BAT's Glo Roll-Out In Japan Sets Up Three-Way War For Smokers
British American Tobacco is expanding sales of its heated tobacco device next month to Tokyo, just as former cigarette monopoly Japan Tobacco Inc. introduces its Ploom product there in a fight to gain market share from Philip Morris International Inc.
Both companies’ electronic heat-not-burn smokers are jumping into a market where Philip Morris has established an early lead with iQOS, the only such device currently available nationwide. BAT will also expand sales of glo on July 3 to Osaka, as well as Miyagi Prefecture along the coast northeast of Tokyo, to 13,000 stores, the company told reporters Tuesday. The London-based cigarette maker also plans to introduce glo in South Korea as soon as this summer, BAT Japan President Roberta Palazzetti said in an interview.
The plans pit BAT against Japan Tobacco and Phillip Morris in a key region and in the only tobacco category that’s growing as rising taxes and awareness of health risks erodes demand for conventional cigarettes. BAT also said it is on track to sell glo nationwide in Japan by year-end, and in July will open flagship stores and pop-ups in Tokyo and Osaka for consumers to try and buy the product.
“Japan in terms of tobacco-heating products is by far the most important market,” Palazzetti. “So all the dynamics and the development that we see in Japan is fundamental for the future development of tobacco-heating products.”
Japan Tobacco, which which introduced a limited quantity of its Ploom device in specific regional markets and online last year, plans to debut it in Tokyo on June 29.
BAT is also planning a summer introduction of glo in South Korea, where it will challenge iQOS, which is set to began sales in June.
“If you look at the fundamentals from a consumer standpoint, South Korea is very similar to Japan in the sense that people are very much for innovation,” Palazzetti said. “So in the long run, I think the development can be very similar.”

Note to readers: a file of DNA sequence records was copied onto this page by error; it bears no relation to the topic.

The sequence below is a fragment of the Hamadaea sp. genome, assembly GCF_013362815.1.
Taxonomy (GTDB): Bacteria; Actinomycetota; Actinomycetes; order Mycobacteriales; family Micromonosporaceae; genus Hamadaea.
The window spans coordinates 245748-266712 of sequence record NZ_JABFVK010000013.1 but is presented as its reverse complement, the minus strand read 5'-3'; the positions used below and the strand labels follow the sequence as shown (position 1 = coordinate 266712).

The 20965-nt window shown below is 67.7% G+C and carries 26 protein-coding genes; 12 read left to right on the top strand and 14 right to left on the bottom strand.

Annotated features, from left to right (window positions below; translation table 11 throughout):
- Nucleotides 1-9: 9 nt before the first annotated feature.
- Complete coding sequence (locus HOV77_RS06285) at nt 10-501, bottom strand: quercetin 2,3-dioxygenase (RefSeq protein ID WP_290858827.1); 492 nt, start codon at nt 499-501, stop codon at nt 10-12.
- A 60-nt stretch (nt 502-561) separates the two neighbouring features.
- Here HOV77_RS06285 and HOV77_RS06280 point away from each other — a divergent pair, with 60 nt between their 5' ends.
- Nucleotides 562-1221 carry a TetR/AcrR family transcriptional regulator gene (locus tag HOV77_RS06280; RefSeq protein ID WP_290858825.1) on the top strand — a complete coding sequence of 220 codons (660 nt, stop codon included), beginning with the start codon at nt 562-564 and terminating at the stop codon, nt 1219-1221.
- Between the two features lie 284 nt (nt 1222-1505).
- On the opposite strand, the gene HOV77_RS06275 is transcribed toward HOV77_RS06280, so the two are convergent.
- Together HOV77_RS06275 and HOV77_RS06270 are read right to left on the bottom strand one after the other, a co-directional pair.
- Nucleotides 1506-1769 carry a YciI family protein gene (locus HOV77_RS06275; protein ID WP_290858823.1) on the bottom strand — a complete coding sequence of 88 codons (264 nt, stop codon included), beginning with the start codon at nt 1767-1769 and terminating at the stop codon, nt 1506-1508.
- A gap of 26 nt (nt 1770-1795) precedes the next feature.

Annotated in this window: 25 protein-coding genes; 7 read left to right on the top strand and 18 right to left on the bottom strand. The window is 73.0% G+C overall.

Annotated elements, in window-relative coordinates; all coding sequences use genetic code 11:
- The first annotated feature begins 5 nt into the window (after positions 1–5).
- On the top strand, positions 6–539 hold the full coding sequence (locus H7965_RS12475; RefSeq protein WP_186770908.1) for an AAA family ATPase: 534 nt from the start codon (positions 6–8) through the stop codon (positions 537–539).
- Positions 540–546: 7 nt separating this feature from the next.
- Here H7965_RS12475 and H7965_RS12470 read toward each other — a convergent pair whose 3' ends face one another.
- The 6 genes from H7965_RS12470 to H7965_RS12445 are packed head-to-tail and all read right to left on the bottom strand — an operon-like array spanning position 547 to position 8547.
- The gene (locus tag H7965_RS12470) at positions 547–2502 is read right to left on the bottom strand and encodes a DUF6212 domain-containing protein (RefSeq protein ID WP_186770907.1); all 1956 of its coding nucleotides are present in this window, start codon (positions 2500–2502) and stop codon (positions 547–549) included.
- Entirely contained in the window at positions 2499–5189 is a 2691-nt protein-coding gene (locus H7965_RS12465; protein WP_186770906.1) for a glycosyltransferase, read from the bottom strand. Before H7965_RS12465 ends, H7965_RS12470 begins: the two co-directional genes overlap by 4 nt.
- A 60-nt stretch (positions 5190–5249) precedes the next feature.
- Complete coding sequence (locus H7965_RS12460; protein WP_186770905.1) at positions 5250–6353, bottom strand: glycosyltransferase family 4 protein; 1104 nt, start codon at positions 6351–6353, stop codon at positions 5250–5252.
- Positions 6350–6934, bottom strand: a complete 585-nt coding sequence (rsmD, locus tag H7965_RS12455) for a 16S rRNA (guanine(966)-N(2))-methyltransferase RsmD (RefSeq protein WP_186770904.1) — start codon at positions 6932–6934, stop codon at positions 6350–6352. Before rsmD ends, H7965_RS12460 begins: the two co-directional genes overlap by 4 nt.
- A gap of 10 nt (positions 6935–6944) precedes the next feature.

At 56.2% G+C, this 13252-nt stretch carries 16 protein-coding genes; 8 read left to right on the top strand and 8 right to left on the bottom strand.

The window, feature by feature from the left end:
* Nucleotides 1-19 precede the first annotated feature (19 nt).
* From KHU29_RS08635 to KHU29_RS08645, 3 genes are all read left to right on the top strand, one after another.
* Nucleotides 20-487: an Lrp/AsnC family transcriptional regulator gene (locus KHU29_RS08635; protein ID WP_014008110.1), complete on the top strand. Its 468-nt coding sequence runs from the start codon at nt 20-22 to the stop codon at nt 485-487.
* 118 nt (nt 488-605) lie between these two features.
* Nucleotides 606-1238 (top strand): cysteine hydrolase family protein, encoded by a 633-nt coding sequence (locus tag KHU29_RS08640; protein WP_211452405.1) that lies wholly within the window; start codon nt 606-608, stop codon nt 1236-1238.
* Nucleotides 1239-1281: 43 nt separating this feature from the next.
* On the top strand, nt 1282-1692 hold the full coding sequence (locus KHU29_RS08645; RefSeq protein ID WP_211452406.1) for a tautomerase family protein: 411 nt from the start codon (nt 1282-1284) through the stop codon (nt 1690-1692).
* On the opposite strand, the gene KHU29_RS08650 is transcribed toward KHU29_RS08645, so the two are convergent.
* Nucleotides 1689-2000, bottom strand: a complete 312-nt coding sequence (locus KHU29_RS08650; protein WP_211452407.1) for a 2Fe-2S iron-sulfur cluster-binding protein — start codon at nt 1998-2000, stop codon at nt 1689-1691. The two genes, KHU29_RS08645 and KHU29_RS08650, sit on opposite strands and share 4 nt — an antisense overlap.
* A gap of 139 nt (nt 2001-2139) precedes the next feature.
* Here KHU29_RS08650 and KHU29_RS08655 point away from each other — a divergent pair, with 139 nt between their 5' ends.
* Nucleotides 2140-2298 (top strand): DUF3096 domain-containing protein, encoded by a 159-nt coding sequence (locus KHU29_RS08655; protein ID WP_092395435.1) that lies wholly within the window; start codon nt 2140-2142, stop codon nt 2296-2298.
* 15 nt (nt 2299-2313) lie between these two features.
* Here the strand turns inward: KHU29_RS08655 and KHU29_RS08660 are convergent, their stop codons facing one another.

Japan, where sales of e-cigarettes that use liquid nicotine are blocked by government rules, has emerged as a breakout market for heat-not-burn devices, which deliver nicotine from processed tobacco users load into battery-powered devices like glo, iQOS and Ploom. The early success with smokers bodes well for glo’s introduction, said Michael Lavery, an analyst at Piper Jaffray.
“iQOS’s current momentum in Japan helps pave the way for glo’s launch, and also that the glo launch is likely to further interest in heat-not-burn products generally,” Lavery wrote in a note to investors last week.
Philip Morris’s iQOS scooped up a 7.1 percent share of Japan’s entire tobacco market in the first quarter of 2017, leaving BAT and Japan Tobacco scrambling to catch up. BAT started selling glo in Sendai in December, and said one out of five smokers in the Japanese city has purchased a device.
Some analysts have said demand for heat-not-burn will be bigger in Japan than in other markets given the popularity of gadgets in that country and its ban on electronic cigarettes, which are gaining momentum in other markets. BAT has said it expects Japan will make up as much as half of the world’s heat-not-burn market.